If you’re absolutely new to the fitness world, you might be unfamiliar with the term “resistance training.” I’m afraid you’re in for a (possibly disappointing) surprise — what we’re really talking about here is weight lifting. The point of the exercise is to increase the strength of your muscles by subjecting them to resistance, and the tried-and-true way to do that is with weights.
Deciding that it’s high time you started doing some resistance work doesn’t mean that you’re destined to become a hulking, bodybuilding bulldozer made of muscle. In fact, many experts have verified that muscle strength and muscle size are not nearly as related as you might think. You can do a lot of great work to make yourself stronger and leaner without bulking up. Of course, if you really would like to get huge, strength training is perfect for you!
The Role Of Cardio
Another unfounded stereotype about strength training is that its devotees send all of their workout time in the weight room. While it’s true that some individuals might get a little too intimate with the weightlifting bench, a proper fitness routine includes resistance work as just one part of a well-rounded exercise plan. Resistance training and cardio need to work together if you’re going to get the best results.
Cardiovascular exercise improves your stamina and endurance, which can be extremely important when you’re doing challenging resistance work. It also increases blood flow throughout your body, particularly to your muscles. Obviously, you’ll be needing that extra burst of oxygen and nutrients when you’re straining to lift heavy weights!
If your goals are slanted heavily towards muscle-building, you might be leery about cardio exercise. I’ve read the same worrisome articles you have about how extended cardiovascular exertion alters your body’s growth hormones and slows down or reverses the process of muscle growth. That doesn’t mean that all cardio is your enemy; it’s the endless workouts you have to avoid. Try short, intense cardio workouts like wind sprints, hill climbing, or interval training.
Longer Workouts Aren’t Better Workouts
Besides leaving room in your workout schedule for a regular dose of cardio, you may get better results if you make a conscious effort to minimize your time lifting weights. Hormones play an important role here, too. Basically, as soon as you start working out, your endocrine system goes into “panic mode” and floods your body with performance-enhancing hormones like testosterone. While that initial burst lasts, your resistance-fighting capabilities will be superb, and you’ll lift weights like a man or woman possessed.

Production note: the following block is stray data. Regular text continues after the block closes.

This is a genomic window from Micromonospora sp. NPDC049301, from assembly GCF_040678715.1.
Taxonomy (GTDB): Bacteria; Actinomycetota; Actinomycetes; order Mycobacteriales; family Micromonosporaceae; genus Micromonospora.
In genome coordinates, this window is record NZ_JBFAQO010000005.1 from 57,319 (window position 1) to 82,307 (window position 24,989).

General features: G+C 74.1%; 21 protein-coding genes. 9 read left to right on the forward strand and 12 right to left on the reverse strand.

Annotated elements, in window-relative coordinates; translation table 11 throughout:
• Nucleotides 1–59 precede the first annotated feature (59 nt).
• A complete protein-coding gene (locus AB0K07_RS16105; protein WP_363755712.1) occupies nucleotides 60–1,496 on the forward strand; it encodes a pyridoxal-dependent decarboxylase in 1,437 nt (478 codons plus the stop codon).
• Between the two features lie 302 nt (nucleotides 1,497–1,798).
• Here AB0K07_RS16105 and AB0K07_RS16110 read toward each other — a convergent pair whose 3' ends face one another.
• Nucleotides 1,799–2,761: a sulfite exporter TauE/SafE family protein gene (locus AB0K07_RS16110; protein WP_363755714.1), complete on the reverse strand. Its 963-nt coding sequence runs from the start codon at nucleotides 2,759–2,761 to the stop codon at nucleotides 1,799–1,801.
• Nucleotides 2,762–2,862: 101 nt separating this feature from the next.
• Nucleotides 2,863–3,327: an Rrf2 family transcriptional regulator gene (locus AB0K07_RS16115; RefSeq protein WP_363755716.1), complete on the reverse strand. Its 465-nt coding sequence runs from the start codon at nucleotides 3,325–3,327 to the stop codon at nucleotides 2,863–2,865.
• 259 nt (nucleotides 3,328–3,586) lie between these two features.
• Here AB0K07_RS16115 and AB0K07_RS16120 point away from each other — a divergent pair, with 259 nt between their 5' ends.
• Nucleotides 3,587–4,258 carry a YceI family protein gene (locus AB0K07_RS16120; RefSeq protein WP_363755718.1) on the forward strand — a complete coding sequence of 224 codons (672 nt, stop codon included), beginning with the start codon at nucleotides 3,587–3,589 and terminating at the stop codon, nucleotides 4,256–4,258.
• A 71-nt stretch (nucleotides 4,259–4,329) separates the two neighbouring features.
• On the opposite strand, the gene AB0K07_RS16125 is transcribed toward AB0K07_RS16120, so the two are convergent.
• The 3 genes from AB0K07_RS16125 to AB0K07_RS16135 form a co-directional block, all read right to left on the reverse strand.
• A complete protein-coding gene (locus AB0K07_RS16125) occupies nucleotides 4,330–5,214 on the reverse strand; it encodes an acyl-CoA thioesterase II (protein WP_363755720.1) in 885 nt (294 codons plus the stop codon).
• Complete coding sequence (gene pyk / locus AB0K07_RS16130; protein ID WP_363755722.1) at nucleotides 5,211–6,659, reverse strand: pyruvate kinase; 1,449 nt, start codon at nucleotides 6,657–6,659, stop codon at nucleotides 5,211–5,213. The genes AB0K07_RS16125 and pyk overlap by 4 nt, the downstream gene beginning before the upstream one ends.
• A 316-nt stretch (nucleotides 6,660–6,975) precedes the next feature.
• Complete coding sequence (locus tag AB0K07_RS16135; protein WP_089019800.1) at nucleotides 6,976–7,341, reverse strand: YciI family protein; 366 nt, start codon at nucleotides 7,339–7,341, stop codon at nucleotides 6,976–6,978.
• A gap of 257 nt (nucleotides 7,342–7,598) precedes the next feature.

If you push yourself to stay in the weight room for hours on end, you’ll naturally run into a case of diminishing returns. As you exhaust different muscle groups, you’ll be capable of doing less and less if you try to soldier on. Thanks to the hormonal surge described above, the point of diminishing returns is probably a lot closer to the start of your workout than you think!
I know that few people have the free time to schedule their whole day around their fitness plans. Still, breaking up your strength training into many smaller sessions with plenty of time in between them is the best way to maximize the results you get out of your efforts. Many professionals recommend doing no more than five different lifts (and no more than five reps on each lift) in a single workout. Your schedule may not accommodate multiple resistance workouts in a day, but it’s still helpful to keep individual workouts brief.
Concentrate On Form First
I may have put the cart a little before the horse by diving into scheduling and other advanced concerns. When you’re first starting out with resistance training, your number one priority has to be mastering proper form. This is especially true for traditional free weights, but it applies to alternative resistance methods like using Nautilus machines or doing plyometrics, too.
Until you have your form down pat, you run the risk of injuring yourself every time you work out. This is especially true once you start using weights that are close to (or right at) your physical limits. You shouldn’t challenge yourself in this way (or waste your time thinking about pace and speed) until you know you’re doing each exercise properly.
Break Out The Notebook
Taking notes is an integral part of effective strength training, believe it or not. Unlike cardio workouts where the main goal is to maintain a steady level of exertion over a given amount of time, your goals in strength training are going to be constantly evolving. You need to track your progress carefully in order to keep moving forward.
The basic information you need to keep track of is how much resistance you’re using for each exercise you’re regularly performing. This means logging what weights you use and how many reps you complete in every workout. If you take this information down consistently, you’ll be able to push yourself and maintain continuous improvement.
The benefits of resistance training
There are literally hundreds of different resistance workouts out there waiting for you. Building a routine that works for you will take a fair amount of experimentation and trial-and-error. Hopefully, the information I’ve shared here will remain applicable no matter what form of strength training you choose to focus on.